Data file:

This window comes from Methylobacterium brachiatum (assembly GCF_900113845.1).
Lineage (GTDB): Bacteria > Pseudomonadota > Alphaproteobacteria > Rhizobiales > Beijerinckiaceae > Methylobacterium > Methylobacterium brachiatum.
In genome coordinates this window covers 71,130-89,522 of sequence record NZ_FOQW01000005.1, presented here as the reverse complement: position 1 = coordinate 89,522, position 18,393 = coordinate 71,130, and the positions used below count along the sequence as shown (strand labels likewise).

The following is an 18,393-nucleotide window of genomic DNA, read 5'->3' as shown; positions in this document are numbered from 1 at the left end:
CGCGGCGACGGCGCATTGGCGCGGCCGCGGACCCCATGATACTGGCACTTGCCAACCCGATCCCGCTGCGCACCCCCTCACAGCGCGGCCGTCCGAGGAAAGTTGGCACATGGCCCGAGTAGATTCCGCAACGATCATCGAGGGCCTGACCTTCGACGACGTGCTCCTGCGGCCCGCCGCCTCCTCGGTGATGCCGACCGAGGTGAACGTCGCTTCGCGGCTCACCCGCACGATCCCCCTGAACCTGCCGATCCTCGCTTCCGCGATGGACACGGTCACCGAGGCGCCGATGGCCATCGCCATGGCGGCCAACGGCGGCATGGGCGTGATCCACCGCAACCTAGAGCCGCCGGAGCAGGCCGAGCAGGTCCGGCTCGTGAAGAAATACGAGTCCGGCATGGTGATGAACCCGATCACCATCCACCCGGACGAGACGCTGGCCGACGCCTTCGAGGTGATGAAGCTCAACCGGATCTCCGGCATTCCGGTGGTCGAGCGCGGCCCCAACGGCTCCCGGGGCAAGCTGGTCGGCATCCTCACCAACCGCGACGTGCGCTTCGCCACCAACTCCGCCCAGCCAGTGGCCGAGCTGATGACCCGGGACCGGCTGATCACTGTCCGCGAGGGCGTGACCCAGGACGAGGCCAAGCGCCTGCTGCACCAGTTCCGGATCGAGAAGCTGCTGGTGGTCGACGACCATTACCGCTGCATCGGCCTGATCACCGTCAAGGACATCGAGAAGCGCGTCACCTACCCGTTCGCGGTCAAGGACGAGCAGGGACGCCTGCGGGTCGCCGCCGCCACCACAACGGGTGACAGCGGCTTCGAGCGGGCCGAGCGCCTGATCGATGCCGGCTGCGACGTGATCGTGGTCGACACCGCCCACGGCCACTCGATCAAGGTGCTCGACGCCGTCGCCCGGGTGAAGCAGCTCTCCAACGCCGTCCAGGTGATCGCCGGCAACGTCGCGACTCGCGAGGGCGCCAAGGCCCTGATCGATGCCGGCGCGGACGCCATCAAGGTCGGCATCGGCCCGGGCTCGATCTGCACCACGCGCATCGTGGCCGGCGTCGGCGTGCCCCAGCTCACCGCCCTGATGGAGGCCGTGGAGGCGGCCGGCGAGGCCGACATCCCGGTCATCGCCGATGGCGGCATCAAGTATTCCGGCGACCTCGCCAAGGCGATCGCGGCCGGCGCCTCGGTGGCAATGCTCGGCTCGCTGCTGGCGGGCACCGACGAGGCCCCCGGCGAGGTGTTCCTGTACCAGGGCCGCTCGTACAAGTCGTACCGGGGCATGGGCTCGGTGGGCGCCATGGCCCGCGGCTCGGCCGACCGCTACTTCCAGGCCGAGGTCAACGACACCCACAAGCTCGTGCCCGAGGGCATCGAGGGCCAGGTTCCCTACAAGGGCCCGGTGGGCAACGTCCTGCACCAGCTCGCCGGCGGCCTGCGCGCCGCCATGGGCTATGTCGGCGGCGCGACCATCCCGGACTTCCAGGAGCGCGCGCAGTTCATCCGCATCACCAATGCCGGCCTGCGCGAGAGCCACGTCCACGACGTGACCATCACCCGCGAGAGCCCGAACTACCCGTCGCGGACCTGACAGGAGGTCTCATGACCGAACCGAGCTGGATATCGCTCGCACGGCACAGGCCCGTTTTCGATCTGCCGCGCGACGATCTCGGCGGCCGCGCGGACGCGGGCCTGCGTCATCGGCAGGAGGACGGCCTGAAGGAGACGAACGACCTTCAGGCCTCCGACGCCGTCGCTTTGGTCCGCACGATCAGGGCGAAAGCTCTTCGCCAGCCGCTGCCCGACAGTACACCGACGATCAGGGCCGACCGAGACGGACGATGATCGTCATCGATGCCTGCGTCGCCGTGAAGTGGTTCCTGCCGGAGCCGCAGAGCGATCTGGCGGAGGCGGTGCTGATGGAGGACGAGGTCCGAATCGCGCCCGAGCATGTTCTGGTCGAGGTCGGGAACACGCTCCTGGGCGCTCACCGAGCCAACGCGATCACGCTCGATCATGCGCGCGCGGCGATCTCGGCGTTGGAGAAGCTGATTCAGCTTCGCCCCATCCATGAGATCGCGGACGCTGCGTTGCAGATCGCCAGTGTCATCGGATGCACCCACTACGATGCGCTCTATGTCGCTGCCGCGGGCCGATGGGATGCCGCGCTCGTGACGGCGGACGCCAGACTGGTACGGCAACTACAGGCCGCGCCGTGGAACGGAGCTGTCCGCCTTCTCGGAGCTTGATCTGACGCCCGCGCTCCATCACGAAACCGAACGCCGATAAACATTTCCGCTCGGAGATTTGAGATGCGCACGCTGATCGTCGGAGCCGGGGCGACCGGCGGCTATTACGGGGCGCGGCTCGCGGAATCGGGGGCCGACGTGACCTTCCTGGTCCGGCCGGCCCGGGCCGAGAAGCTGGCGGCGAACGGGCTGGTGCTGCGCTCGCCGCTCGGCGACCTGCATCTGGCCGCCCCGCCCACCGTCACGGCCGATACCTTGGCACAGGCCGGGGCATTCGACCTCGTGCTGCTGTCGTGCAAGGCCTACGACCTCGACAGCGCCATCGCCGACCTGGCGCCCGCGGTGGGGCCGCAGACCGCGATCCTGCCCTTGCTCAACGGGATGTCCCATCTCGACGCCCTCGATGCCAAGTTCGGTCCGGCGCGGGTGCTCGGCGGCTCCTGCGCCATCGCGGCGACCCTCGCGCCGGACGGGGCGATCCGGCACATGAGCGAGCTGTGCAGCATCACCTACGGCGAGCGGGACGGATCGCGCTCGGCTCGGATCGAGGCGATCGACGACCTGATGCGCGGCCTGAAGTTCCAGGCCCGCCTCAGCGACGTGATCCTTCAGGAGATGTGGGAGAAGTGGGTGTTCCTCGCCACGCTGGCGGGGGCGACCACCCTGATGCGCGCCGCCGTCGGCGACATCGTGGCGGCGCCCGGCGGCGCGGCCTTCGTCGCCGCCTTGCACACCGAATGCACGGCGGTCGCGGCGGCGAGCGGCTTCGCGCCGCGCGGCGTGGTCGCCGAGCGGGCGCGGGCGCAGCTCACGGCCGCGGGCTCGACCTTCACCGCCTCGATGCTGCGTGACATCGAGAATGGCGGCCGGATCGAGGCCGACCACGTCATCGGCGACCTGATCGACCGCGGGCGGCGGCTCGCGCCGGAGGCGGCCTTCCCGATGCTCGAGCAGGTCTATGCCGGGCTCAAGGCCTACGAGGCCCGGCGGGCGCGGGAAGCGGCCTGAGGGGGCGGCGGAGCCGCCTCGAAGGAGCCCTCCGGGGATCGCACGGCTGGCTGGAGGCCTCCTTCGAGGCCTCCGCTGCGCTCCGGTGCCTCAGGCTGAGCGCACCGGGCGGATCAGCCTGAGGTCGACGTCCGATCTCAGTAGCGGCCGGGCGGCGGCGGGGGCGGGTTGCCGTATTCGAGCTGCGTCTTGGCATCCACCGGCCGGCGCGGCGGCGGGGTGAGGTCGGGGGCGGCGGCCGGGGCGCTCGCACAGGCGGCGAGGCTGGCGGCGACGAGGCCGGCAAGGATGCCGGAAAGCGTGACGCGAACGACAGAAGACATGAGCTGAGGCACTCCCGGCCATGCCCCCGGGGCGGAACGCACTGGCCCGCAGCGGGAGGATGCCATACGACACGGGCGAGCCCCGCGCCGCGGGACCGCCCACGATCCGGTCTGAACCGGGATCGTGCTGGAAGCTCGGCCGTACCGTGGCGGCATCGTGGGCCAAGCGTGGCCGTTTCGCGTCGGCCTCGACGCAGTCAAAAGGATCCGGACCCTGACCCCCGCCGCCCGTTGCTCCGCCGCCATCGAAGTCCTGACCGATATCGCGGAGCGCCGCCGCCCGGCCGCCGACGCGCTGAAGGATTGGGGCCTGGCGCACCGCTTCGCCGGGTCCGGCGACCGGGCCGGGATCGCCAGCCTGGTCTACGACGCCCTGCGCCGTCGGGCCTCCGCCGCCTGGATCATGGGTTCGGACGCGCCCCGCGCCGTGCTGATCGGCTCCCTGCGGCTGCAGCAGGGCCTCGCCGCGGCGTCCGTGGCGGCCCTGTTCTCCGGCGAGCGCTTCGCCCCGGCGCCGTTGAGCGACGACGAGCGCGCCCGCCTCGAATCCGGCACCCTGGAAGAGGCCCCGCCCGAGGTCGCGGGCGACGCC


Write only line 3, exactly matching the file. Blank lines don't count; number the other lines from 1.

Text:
In genome coordinates this window covers 71,130-89,522 of sequence record NZ_FOQW01000005.1, presented here as the reverse complement: position 1 = coordinate 89,522, position 18,393 = coordinate 71,130, and the positions used below count along the sequence as shown (strand labels likewise).